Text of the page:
Officials’ Rose Parade advice: Don’t bring a tent, wear a jacket
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Days before a procession of colorful floats begins rolling through downtown Pasadena, Rose Parade officials have issued some advice for the thousands of spectators expected to crowd the 5.5-mile route on Tuesday.
For starters, don’t bring tents, sofas or boxes that can be used as seats or stools, all of which are banned. And don’t bring fireworks or start a bonfire. Also, officials warned against flinging any projectiles onto the parade route, pointing out tortillas, marshmallows or flowers as examples.
They offered some other guidelines: Overnight camping is permitted only on Monday night, before the parade; the only way to hold onto that prime spot is to stand vigil, which you can begin doing at 12 p.m. Monday, and no public areas -- sidewalks, curbs, gutters, streets -- can be cordoned off; and children younger than 18 must be accompanied by an adult on the route between 10 p.m. and 5 a.m.
Those camping overnight, especially children and seniors, should dress in thick layers to guard against the cold. Pets, officials said, are not recommended, if the animal is frightened by sudden, loud noises.
And spectators who bring a small grill must make sure it is at least a foot off the ground and must be kept 25 feet away from buildings and other combustible items. Be sure to have a fire extinguisher and water on hand.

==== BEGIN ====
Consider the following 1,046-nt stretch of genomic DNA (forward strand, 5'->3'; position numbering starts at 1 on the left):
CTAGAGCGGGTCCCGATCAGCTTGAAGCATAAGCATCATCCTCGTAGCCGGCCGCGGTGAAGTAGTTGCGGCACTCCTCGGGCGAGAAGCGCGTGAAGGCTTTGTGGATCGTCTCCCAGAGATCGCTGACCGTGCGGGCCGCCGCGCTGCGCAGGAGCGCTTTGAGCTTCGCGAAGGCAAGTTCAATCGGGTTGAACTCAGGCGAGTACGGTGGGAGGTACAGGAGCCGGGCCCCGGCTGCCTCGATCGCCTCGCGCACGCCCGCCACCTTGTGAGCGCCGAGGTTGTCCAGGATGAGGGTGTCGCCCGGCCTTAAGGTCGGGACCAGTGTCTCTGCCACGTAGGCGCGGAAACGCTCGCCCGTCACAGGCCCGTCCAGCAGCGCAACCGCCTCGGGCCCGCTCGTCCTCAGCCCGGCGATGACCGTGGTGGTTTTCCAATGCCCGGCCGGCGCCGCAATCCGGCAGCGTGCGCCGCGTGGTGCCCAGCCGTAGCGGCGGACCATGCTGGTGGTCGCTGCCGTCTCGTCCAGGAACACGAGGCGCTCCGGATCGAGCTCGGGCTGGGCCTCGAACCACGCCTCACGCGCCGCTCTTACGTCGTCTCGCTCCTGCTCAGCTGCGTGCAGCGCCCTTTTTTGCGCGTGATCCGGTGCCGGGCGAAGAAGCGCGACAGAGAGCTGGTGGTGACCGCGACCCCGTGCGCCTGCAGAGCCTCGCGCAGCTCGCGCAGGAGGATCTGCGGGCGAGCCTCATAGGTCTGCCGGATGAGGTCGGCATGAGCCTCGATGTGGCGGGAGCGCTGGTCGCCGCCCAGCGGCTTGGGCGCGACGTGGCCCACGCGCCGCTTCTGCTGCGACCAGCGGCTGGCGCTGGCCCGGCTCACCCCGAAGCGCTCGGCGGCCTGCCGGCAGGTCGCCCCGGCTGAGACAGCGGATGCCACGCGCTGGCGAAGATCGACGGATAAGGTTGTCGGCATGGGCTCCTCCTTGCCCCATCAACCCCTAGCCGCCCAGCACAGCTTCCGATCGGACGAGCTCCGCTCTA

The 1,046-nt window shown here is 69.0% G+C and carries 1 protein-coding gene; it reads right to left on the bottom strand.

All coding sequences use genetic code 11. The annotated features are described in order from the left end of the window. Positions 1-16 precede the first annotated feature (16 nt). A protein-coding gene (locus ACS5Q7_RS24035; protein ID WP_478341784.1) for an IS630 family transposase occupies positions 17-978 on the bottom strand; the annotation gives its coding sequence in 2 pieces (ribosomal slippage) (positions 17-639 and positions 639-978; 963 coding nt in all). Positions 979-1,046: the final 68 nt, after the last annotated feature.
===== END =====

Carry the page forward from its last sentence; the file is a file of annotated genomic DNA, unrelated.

In case of emergency, officials said to call (626) 744-4241 from a cellphone or 911 from a landline, and be prepared to give a location.
The 124th Rose Parade -- this year’s theme: ‘Oh, the Places You’ll Go!’ -- begins at 8 a.m. Tuesday at the corner of Green Street and Orange Grove Boulevard, continues over two hours at a 2.5-mph pace onto Colorado Boulevard for the longest stretch and ends at Sierra Madre Boulevard and Villa Street.
The weather is expected to be partly cloudy and chilly, with a low of 43 degrees the night before the parade, according to a National Weather Service forecast. But that’s expected to give way to sunny skies and a high of 60 degrees Tuesday.
-- Rick Rojas
leeps on Colorado Boulevard in Pasadena. Credit: Arkasha Stevenson / Los Angeles Times